In response to why I do or do not recommend CenturyLink.
I have come to understand that accross the CenturyLink system, even within a single town, even from house to house served out of the same central office or remote terminal, there's a very huge range of products available, and while one home may have 40M Internet service with 20M upload speeds, another within a mile of that home may only have 5 or 12M available, and just one more mile, and only 1.5M will be available.
I also understand that some of this is normal variances in the length of a phone line from a remote terminal to a specific home. However, for customers served on old equipment, or who want more performance than might be available on a regular "consumer" network line, it's difficult to get CenturyLink to talk about when that might be available.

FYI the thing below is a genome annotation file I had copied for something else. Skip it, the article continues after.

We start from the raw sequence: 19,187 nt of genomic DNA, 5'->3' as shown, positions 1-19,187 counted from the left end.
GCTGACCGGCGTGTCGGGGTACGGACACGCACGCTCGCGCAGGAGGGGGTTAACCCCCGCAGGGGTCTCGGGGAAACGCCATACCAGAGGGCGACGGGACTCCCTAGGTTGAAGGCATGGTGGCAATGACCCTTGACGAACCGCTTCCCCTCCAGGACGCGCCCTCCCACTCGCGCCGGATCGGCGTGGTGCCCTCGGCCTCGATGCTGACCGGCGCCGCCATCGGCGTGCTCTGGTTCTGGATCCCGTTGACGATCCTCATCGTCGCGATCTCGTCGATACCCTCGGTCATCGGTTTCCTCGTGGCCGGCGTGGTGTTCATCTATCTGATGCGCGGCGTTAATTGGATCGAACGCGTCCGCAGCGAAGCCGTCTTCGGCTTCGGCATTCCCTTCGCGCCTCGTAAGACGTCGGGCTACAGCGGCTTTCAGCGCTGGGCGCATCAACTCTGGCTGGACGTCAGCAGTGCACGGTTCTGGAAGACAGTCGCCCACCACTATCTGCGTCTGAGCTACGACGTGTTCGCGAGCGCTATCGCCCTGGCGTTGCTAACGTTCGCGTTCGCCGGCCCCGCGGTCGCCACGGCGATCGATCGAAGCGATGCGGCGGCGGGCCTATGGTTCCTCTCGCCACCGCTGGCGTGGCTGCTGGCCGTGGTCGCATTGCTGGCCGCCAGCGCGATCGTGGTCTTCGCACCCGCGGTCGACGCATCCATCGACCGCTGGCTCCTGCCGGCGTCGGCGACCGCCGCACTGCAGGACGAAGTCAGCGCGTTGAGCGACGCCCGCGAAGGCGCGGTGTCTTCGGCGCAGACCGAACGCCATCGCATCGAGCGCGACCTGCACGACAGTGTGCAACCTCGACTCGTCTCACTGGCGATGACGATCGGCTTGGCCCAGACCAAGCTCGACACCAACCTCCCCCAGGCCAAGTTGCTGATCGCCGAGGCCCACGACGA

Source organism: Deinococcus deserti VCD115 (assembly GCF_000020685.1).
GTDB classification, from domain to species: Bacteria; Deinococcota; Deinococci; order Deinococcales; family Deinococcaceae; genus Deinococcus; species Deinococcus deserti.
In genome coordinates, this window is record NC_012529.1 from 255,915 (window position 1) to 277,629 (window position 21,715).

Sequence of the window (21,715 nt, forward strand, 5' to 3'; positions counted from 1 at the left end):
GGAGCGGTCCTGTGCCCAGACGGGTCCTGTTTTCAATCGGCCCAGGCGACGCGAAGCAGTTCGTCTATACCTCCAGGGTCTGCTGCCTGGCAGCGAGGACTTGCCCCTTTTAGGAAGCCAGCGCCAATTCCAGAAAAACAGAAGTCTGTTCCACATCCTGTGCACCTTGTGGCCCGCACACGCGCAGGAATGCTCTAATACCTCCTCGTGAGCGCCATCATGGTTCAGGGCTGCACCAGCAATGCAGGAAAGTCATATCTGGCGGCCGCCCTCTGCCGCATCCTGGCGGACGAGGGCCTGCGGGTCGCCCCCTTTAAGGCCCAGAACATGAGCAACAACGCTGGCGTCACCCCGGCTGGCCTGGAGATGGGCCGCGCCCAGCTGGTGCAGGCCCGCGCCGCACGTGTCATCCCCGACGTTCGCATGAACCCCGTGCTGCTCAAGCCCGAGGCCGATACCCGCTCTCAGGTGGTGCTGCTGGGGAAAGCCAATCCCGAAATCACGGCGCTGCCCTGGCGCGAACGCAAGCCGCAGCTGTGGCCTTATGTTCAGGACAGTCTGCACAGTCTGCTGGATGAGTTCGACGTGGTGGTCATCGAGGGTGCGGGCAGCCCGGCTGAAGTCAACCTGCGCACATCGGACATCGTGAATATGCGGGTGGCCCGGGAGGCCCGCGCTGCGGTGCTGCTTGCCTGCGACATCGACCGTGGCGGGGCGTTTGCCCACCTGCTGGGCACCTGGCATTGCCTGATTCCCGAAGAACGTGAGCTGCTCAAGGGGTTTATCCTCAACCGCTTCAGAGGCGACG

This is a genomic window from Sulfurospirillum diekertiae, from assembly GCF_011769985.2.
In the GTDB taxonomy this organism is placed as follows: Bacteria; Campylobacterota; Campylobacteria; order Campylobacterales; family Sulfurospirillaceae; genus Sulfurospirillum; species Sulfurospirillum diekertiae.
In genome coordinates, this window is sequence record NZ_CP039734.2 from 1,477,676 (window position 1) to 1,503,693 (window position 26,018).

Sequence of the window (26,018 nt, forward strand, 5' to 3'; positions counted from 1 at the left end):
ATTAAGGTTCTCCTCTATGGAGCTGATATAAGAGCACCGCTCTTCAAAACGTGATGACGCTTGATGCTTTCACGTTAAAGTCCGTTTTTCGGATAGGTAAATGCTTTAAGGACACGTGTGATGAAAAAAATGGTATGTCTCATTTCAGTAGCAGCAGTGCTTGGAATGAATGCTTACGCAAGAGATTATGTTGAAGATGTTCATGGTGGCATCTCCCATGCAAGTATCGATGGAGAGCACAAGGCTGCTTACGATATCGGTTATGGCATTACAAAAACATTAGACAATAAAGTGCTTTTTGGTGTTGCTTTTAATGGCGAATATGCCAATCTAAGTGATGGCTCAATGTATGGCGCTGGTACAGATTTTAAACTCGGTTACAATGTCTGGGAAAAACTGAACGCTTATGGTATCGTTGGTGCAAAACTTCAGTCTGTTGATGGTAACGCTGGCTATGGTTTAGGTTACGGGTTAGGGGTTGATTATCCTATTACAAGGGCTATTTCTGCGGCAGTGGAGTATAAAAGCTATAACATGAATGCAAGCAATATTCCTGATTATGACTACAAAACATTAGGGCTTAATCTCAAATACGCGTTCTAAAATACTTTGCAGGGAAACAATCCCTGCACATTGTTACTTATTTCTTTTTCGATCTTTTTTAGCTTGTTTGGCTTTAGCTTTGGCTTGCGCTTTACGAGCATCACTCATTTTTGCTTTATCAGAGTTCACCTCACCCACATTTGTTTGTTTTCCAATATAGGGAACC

I also understand that installing access technologies other than DSL (a DS3 or Metro Optical Ethernet or a home-focused fiber service like those being trialed in Omaha and Las Vegas, as well as new FTTP installations around the country) is very expensive, it's difficult to get anybody at CenturyLink to talk about what the cost of installing something like this may be, even for a customer willing to pay to have it done.
I don't know if it's a matter of CenturyLink documenting the networks that it has inherited from acquisitions and mergers, although it shouldn't be because those networks should have been documented under their former brand names, or if it's simply a matter of "this is what's normal, and we're not willing to work with you if you're normal.
I recommend CenturyLink if somebody's address qualifies for good service and they express a desire to NEVER have more network performance than what CenturyLink can promise today, but I have never recommended CenturyLink based on what they may be able to do in the future. Given many of CenturyLink's competitors that deliver Internet via DOCSIS cable systems feature system-wide yearly performance increases, it's unfortunate to believe that whatever any given location might have today, they may well have for another decade.